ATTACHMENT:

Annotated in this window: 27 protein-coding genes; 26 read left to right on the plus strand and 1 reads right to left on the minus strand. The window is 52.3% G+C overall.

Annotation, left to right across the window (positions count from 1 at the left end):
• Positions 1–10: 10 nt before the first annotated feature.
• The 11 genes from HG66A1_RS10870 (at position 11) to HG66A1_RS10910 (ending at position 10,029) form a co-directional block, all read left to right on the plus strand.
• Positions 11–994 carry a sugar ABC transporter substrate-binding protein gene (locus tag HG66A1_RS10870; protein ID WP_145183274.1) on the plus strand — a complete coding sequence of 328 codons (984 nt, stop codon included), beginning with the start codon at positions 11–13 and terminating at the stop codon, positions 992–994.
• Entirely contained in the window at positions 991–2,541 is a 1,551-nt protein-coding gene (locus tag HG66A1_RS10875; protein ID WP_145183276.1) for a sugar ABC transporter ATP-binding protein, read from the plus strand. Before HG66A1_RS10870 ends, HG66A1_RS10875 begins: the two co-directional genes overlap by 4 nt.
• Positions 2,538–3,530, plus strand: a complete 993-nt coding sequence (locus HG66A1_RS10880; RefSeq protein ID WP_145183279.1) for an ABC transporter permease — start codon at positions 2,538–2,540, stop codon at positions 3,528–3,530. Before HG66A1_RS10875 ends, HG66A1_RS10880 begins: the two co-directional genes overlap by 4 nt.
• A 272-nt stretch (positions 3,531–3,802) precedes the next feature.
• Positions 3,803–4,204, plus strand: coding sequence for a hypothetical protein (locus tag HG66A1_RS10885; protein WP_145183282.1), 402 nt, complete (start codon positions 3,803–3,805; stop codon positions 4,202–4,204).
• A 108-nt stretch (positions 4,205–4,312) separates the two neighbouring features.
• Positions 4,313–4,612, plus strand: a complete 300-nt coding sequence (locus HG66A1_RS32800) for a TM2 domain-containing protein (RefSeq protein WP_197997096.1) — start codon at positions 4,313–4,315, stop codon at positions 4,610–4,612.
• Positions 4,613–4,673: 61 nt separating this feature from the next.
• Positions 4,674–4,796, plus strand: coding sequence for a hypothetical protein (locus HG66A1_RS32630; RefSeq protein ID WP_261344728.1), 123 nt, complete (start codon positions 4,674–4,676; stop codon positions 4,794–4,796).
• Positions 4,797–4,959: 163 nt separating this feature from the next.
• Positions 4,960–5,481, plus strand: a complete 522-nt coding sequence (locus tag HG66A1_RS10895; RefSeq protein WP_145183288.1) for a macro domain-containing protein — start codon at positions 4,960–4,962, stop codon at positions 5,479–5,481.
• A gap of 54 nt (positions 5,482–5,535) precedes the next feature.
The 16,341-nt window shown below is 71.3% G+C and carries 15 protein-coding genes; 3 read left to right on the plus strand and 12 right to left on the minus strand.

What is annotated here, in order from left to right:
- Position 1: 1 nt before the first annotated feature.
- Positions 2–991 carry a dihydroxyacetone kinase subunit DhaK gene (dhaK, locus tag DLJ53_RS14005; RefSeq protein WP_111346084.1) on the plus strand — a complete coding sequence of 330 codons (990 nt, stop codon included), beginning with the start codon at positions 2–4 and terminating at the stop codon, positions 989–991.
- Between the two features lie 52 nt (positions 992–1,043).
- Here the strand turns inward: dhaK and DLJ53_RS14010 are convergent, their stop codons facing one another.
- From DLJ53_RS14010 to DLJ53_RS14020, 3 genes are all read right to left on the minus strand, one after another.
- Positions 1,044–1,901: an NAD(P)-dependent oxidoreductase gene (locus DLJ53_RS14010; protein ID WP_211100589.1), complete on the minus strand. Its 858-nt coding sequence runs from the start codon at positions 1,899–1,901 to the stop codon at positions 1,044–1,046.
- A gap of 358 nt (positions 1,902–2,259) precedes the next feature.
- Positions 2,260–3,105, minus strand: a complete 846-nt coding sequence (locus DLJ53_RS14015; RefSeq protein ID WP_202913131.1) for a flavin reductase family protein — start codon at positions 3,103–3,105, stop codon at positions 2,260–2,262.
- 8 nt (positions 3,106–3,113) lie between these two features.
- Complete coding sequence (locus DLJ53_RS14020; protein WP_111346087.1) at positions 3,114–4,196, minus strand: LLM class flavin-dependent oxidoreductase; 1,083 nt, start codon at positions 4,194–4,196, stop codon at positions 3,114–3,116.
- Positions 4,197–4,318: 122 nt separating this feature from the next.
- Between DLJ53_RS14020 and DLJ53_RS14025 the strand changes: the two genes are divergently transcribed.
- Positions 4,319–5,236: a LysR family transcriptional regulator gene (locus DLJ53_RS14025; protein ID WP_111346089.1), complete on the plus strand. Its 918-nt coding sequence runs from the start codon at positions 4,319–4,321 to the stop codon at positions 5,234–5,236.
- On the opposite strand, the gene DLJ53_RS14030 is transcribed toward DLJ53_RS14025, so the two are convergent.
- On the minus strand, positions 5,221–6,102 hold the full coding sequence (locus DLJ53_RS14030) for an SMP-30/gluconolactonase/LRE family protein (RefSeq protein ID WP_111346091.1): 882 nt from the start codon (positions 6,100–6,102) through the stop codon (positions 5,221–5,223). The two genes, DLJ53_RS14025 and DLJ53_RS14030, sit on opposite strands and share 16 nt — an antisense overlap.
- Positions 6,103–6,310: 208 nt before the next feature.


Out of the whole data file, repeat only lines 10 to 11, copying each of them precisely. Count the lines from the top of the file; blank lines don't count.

• A 108-nt stretch (positions 4,205–4,312) separates the two neighbouring features.
• Positions 4,313–4,612, plus strand: a complete 300-nt coding sequence (locus HG66A1_RS32800) for a TM2 domain-containing protein (RefSeq protein WP_197997096.1) — start codon at positions 4,313–4,315, stop codon at positions 4,610–4,612.